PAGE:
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“Bite-Size Bits of Local, National, and Global History”
St. Augustine in Saint Johns County, Florida — The American South (South Atlantic)
 

Slave Market

 
 
Slave Market Marker image. Click for full size.
By Craig Swain, August 1, 2011
1. Slave Market Marker
Inscription.
From 1605 to 1765
there stood on this site
a guard house
and watch tower

Under British rule
it became the market and
place of public auction
ever since called
the slave market
This tablet authorized by the following committee appointed by the city of St. Augustine Fla. July, Second, 1890.

Harold Colee Pres. St. Aug. Historical Society
Col. Herbert Felkel, editor, St. Aug. Record
C. Morton Matting, M.D., Tourists
Nina Hawking, Member D.A.R.
Robt. Ranson, historian
Geo. W. Babbett, Jr, Mayor.
 
Location. 29° 53.555′ N, 81° 18.691′ W. Marker is in St. Augustine, Florida, in Saint Johns County. Marker is at the intersection of Cathedral Plaza and Charlotte Street, on the left when traveling west on Cathedral Plaza. Click for map. Located in the Plaza de la Constitucion. Marker is in this post office area: Saint Augustine FL 32084, United States of America.
 
Other nearby markers. At least 8 other markers are within walking distance of this marker. The St. Augustine Foot Soldiers Monument (a few steps from this marker); Public Market Place (a few steps from this marker); Juan Ponce De Leon (within shouting distance of this marker); Public Well (within
Reconstructed Market image. Click for full size.
By Craig Swain
2. Reconstructed Market
shouting distance of this marker); St. Augustine First World War Memorial (within shouting distance of this marker); Cast Iron Gun (within shouting distance of this marker); St. Augustine Confederate Memorial (within shouting distance of this marker); Florida (within shouting distance of this marker). Click for a list of all markers in St. Augustine.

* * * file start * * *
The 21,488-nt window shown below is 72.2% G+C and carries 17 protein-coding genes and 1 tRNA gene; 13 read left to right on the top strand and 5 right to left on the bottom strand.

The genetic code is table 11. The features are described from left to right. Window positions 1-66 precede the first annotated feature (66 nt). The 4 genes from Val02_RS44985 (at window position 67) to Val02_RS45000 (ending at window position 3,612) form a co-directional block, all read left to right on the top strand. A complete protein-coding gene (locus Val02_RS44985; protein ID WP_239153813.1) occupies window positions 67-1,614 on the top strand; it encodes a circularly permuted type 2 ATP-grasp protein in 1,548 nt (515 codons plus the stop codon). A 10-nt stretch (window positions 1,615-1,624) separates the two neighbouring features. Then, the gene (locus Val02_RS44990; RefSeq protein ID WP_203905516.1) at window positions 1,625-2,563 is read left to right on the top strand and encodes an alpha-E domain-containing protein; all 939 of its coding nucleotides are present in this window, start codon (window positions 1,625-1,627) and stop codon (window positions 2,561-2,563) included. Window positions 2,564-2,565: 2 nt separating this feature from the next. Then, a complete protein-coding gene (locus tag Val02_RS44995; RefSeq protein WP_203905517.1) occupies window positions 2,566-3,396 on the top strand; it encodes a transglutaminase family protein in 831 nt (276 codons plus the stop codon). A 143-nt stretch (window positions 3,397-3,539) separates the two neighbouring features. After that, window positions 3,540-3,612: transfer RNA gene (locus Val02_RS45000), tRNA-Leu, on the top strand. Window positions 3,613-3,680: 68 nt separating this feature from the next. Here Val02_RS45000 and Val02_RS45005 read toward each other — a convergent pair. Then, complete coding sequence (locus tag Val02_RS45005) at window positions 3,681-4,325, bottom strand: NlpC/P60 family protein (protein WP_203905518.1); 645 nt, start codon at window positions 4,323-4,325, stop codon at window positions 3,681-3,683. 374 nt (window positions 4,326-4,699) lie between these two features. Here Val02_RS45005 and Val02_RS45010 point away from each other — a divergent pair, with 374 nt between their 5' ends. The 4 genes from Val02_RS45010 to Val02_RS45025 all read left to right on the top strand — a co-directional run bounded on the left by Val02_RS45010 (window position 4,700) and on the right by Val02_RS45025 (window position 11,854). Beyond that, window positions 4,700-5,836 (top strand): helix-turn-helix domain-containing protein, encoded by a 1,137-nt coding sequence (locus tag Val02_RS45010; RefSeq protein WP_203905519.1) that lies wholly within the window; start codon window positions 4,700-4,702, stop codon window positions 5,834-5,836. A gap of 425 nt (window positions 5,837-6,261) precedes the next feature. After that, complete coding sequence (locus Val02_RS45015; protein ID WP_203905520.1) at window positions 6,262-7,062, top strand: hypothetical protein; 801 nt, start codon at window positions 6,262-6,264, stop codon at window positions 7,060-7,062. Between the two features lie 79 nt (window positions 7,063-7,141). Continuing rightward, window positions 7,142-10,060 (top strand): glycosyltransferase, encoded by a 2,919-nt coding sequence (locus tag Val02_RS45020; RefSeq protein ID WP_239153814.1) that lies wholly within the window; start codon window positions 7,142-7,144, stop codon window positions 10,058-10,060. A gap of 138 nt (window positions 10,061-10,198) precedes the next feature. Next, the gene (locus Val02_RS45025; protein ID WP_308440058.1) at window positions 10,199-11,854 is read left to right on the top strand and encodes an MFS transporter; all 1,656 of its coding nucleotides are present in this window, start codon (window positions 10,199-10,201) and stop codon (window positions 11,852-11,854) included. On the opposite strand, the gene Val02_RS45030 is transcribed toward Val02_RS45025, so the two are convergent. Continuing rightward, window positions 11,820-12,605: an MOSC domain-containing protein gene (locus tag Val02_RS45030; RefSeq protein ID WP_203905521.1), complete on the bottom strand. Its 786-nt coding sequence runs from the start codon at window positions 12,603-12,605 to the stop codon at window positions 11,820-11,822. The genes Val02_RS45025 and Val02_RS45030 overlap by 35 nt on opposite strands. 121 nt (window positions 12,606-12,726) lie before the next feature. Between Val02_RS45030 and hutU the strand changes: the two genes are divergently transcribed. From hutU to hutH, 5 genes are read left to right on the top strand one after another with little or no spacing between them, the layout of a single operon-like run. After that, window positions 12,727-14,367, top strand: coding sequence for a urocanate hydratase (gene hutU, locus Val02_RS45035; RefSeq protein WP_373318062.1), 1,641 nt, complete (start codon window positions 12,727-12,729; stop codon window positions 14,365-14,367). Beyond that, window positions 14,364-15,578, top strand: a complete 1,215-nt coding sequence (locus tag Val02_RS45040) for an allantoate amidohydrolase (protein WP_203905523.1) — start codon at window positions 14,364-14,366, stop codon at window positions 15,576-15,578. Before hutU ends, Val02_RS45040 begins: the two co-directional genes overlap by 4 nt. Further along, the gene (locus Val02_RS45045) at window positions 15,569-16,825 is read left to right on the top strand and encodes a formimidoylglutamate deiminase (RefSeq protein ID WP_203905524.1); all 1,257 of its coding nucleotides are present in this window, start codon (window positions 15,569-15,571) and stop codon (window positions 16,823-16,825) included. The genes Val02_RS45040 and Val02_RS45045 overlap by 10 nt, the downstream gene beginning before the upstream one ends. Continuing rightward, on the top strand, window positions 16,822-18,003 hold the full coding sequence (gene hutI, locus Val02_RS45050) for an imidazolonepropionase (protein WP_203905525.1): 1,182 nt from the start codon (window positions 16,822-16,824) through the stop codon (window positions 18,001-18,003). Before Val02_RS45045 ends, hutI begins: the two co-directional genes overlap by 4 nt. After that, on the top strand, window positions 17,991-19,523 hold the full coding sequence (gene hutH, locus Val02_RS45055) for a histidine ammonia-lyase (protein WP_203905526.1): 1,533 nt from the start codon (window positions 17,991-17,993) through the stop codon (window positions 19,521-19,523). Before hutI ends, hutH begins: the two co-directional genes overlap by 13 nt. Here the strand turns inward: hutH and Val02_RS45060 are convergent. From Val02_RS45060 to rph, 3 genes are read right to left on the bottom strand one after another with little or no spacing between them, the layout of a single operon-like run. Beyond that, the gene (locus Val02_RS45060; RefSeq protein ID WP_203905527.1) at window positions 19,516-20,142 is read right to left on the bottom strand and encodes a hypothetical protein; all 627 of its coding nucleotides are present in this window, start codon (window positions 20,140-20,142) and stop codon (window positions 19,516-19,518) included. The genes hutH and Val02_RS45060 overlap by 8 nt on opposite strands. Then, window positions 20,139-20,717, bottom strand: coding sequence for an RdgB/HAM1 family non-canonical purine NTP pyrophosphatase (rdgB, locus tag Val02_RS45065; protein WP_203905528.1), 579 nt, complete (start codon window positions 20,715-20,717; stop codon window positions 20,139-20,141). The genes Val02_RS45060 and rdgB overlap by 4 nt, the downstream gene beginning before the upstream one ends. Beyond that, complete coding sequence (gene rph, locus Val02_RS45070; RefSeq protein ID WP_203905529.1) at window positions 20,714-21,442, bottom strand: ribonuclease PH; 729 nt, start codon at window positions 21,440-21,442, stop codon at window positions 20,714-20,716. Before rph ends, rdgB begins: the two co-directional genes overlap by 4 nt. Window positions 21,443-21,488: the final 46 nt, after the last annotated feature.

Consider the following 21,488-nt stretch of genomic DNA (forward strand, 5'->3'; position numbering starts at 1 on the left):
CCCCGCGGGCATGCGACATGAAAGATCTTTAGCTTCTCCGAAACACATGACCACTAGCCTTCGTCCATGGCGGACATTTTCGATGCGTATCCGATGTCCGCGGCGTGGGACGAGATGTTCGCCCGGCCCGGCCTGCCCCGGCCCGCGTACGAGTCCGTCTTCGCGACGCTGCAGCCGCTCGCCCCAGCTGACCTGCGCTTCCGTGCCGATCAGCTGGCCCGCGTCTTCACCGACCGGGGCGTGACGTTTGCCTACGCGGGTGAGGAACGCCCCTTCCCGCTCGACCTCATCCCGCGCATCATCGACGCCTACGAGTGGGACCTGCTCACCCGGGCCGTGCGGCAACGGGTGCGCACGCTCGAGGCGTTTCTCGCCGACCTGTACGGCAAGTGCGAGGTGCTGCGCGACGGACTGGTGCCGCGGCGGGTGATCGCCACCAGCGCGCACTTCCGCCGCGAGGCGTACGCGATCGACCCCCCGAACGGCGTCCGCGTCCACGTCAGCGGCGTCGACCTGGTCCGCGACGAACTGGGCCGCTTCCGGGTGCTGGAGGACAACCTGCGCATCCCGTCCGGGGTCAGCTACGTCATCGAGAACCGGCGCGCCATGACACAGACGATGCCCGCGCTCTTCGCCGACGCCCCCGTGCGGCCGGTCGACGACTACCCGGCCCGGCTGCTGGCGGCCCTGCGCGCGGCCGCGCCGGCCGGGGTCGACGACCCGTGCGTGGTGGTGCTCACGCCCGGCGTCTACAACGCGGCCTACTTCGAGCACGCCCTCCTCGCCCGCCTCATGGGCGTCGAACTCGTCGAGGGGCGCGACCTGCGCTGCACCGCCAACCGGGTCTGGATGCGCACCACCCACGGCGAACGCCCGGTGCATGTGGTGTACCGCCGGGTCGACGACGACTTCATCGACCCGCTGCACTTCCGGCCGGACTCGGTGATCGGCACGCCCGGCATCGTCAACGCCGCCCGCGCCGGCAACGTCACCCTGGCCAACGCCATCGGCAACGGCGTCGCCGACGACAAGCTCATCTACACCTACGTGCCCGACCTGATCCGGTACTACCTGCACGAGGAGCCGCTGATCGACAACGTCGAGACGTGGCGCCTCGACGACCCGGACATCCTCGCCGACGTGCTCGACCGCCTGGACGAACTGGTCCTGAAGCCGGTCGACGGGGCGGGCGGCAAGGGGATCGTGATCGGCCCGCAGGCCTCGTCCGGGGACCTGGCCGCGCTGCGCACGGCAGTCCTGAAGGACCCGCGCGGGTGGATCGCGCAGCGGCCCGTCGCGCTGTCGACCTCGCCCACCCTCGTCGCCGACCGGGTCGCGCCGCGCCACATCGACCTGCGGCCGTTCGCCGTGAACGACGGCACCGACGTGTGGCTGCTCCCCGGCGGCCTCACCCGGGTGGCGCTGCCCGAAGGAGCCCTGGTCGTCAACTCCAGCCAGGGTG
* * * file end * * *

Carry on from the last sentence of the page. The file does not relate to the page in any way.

Also see . . .  Public (Slave) Market. More information about the market. (Submitted on September 3, 2011, by Craig Swain of Leesburg, Virginia.) 
 
Categories. African AmericansIndustry & Commerce
 
<i>Old Slave Market, St. Augustine, Fla.</i> image. Click for full size.
By W.J. Harris, circa 1920
3. Old Slave Market, St. Augustine, Fla.
The largest promotion of St. Augustine's public market as a "Slave Market" came when the famous photographer W.J. Harris depicted it on this mass-produced post card...'The caption on the back says, "OLD SLAVE MARKET ST. AUGUSTINE, FLA." The old market in the east end of the Plaza is an interesting landmark of antebellum days. Old slave in foreground.'...Not only was Harris interested in selling his post cards, he was also the business manager for St. Augustine's historical society. He embodied the Ancient City's struggle between historical accuracy and economic survival. Harris' biggest adversary was Charles B. Reynolds, who published an article in Mr. Foster's Travel Magazine in 1921 refuting Duffus, Harris, and all of the historical embellishing that went on in St. Augustine. Harris defended himself and the historical society by saying Reynolds was bad for the town's economic backbone, tourism. Nevertheless, Harris eventually distributed a revised version of the Slave Market post card. The newer version reads, 'OLD SLAVE MARKET ST. AUGUSTINE, FLA., The old slave market in the east end of the Plaza is an interesting landmark of antebellum days. Built in 1840 for a public market. Called "slave market" by an enterprising photographer to make his pictures sell.' -- Augustine.com

Note that this postcard was sold by multiple publishers, not only with variations in the both the front and back text (as noted above) but also with variations in coloring (as would be expected from hand-colored postcard images) and cropping. Other postcard publishers, when depicting the market, simply called the structure the "Old Market" or "Spanish Market".
 
 
Credits. This page originally submitted on , by Craig Swain of Leesburg, Virginia. This page has been viewed 649 times since then and 30 times this year. Photos:   1, 2. submitted on , by Craig Swain of Leesburg, Virginia.   3. submitted on . This page was last revised on June 16, 2016.
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